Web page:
The introduction and promotion of diversion and alternatives could potentially have the same effect as professionals realise that they are part of an international movement aiming to implement the best possible professional standards in the work they do. [For information on the importance of getting buy-in from frontline workers in order to implement diversion and alternatives in practice, see the toolkit section on 'Capacity of those in contact with children]. 
 
3. Job satisfaction & morale
There are obviously a whole range of issues which need to be addressed to ensure job satisfaction for professionals involved in the criminal justice system, for example, pay and remuneration, decent working conditions, respect, recognition, non-discrimination, adequate resources, good management, opportunities for training and advancement and effective complaints procedures. Indeed, these issues need to be addressed as part of general justice reform in order to reduce corruption and improve effectiveness of the system overall. However, on a daily basis, the psychological impact on professionals of being able to see that their work is contributing to positive change in the lives of children and communities should not be under-estimated.

How many times do we hear police, social workers, judges and prosecutors complaining that they are tired of seeing the same children passing through the system time after time, that their interventions are having limited impact, or that the problems ‘seem to be getting worse’? Such failure to secure medium and longer-term results is demoralising for staff who are working in stressful, sometimes dangerous conditions and who are having to juggle limited resources on a daily basis.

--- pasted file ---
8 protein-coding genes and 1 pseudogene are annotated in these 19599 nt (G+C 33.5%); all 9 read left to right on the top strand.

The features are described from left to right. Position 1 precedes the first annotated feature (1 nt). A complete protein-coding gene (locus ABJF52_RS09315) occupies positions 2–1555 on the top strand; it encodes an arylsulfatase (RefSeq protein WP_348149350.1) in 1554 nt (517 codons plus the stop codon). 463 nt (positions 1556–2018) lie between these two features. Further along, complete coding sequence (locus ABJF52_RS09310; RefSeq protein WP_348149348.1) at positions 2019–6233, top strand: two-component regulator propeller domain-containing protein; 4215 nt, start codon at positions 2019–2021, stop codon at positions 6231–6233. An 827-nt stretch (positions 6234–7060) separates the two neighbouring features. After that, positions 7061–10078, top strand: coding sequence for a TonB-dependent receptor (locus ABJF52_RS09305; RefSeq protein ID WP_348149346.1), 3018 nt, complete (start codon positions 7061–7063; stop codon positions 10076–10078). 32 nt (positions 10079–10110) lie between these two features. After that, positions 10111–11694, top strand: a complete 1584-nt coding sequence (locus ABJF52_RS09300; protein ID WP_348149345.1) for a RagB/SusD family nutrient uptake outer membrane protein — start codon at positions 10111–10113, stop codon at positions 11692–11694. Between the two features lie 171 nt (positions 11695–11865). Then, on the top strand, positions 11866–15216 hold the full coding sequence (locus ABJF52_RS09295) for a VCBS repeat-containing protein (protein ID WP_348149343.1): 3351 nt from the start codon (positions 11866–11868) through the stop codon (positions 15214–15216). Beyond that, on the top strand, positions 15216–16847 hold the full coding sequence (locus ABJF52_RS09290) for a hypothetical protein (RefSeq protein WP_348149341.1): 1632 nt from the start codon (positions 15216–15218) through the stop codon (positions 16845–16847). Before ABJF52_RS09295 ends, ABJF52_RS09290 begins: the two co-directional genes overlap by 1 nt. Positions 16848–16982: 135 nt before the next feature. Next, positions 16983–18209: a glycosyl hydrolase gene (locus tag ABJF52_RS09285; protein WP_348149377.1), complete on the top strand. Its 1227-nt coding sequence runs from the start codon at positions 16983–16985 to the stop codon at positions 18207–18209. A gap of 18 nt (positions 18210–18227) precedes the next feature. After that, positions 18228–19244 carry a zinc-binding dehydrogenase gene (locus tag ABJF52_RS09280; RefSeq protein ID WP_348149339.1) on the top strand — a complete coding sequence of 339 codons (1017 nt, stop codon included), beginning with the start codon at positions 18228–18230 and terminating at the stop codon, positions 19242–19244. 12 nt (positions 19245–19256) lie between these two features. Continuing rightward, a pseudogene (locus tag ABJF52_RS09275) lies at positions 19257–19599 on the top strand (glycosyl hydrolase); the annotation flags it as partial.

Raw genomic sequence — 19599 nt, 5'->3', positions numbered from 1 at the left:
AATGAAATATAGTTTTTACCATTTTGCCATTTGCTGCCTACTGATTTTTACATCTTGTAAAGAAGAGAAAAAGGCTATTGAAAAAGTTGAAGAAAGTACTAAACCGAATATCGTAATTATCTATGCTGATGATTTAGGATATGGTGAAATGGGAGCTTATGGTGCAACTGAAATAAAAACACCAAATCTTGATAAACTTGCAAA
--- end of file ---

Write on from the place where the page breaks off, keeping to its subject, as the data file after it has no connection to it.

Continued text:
Quality child rights-based diversion and alternatives programmes which adopt restorative approaches where possible and appropriate are proved in certain cases to reduce recidivism rates; they are proved to increase victim/survivor satisfaction with the process; they are proved to contribute to the offender’s acknowledgement of responsibility and positive personal development; they are proved to restore community harmony and improve public security; and they are generally proved to be more cost effective than detention.[1]

Surely working in a system which reaps such an array of benefits – even if not in every case, then at least for many more compared to repressive systems – is bound to increase job satisfaction and improve morale. Both on an individual level as well as collectively for each profession, this can, in turn, raise standards and the quality of outcomes for children, society and governments. Amongst other outcomes, it can also result in easier recruitment of profesionals and less absenteeism.
 
Summary
Quality child rights-based diversion and alternatives programmes are an essential part of professional justice systems for children in conflict with the law and their introduction can help to raise the professionalism, job satisfaction and morale of personnel working in this field. Professionals will feel satisfaction at complying with international legislation and standards and the improved results in relation to recidivism, public safety, victim/survivor impact, cost and outcomes for individual child offenders will increase job satisfaction and improve morale. Other outcomes include easier recruitment of profesionals and less absenteeism.
 
Footnotes:
1. See the toolkit section on 'Why are diversion and alternatives important?' for evidence of these claims.